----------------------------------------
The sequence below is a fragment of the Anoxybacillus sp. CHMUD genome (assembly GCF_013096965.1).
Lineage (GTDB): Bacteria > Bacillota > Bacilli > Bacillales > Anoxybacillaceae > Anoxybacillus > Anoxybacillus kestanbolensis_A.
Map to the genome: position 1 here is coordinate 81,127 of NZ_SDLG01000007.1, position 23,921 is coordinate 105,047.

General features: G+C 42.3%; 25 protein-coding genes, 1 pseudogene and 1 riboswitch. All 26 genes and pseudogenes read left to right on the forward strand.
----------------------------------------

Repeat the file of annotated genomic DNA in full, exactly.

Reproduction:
The sequence below is a fragment of the Anoxybacillus sp. CHMUD genome (assembly GCF_013096965.1).
Lineage (GTDB): Bacteria > Bacillota > Bacilli > Bacillales > Anoxybacillaceae > Anoxybacillus > Anoxybacillus kestanbolensis_A.
Map to the genome: position 1 here is coordinate 81,127 of NZ_SDLG01000007.1, position 23,921 is coordinate 105,047.

General features: G+C 42.3%; 25 protein-coding genes, 1 pseudogene and 1 riboswitch. All 26 genes and pseudogenes read left to right on the forward strand.